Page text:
ANZAC Day Commemorations

Norm Anderton with his son John (second from the left) flanked by his brothers.
Norm Anderton with his son John (second from the left) flanked by his brothers.

For more than 100 years, ANZAC Day has marked the time for Australia and New Zealand to pay tribute to soldiers who have served in all wars, conflicts and peacekeeping operations.

It’s an important part of our nation and DSA’s history. Norm Anderton MBE OAM, was our founding chair for more than 20 years but before that, he served in the 8th Division Signals, having joined the army in 1940 when he was just 19.

While serving in Malaya in 1941, Japanese forces invaded and Norm was injured from a shrapnel wound to the neck. He was taken to the British Army Hospital in Singapore for treatment but during his recovery became a prisoner of war in Changi after the Japanese came to power.

As a prisoner of war, Norm worked on the Burma-Thailand railway until 1944, and finally returned home to Australia in November, 1945. He was discharged from the army by the end of the year.

When remembering his time in service, Norm called out the mateship between his fellow service men and women as one of his strongest lasting reminders.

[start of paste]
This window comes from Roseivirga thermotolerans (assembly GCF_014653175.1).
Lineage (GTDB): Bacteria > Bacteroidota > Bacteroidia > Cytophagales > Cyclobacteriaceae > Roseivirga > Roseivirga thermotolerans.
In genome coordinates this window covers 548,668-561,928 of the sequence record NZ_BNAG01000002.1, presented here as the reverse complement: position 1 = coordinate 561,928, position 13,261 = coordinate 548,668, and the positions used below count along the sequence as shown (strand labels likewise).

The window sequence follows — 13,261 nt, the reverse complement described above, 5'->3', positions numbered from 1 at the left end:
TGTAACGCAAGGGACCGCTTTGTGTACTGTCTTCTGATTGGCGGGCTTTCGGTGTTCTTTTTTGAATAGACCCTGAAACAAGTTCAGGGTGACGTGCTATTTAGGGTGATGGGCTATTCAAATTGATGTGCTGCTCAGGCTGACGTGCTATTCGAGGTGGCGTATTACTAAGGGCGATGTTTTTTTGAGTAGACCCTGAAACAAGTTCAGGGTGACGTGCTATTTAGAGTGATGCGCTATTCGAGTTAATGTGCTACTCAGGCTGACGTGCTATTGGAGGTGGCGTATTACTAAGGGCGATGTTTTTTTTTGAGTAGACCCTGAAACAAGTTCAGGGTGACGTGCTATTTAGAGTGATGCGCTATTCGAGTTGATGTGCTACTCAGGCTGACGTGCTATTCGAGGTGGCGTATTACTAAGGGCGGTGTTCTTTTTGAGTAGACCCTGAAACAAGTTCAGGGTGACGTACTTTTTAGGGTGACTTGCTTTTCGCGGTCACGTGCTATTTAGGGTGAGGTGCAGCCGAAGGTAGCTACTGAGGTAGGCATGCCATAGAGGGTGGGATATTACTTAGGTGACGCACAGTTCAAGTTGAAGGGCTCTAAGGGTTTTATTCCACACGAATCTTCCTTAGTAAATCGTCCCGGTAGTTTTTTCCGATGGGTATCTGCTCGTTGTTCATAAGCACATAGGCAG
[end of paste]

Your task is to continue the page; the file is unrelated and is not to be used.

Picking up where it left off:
“We had a saying that no man died alone. No matter what the circumstances, there was always someone to hold a mate’s hand, or sit with him during his last moments.”*

This kind of mateship, commitment and loyalty to others is something Norm continued to uphold long after he returned home from service.

Once home, Norm returned to work at Surf Living Saving and married his wife Aileen in 1946. They had three children, the first being Lorraine who was born in 1947 and diagnosed with a mild intellectual disability.

Ten years later in 1957, Norm and his family were one of DSA’s original founding families, and Lorraine was one of DSA’s first participant employees at our original Camperdown workshop.

Norm was a strong campaigner for people with disability for the remainder of his life. He was instrumental in DSA growing its services beyond the initial workshop with his leadership, advocacy and lobbying.

Sadly, Norm passed away in October last year, but his legacy remains. This ANZAC Day we remember Norm and his commitment to Australia and DSA, and the fighting spirit he displayed in everything he did, including campaigning for more opportunities for all people with disability.

*Quote courtesy of Norman Anderton’s story – Anzac Portal

Photograph provided by Norm Anderton.

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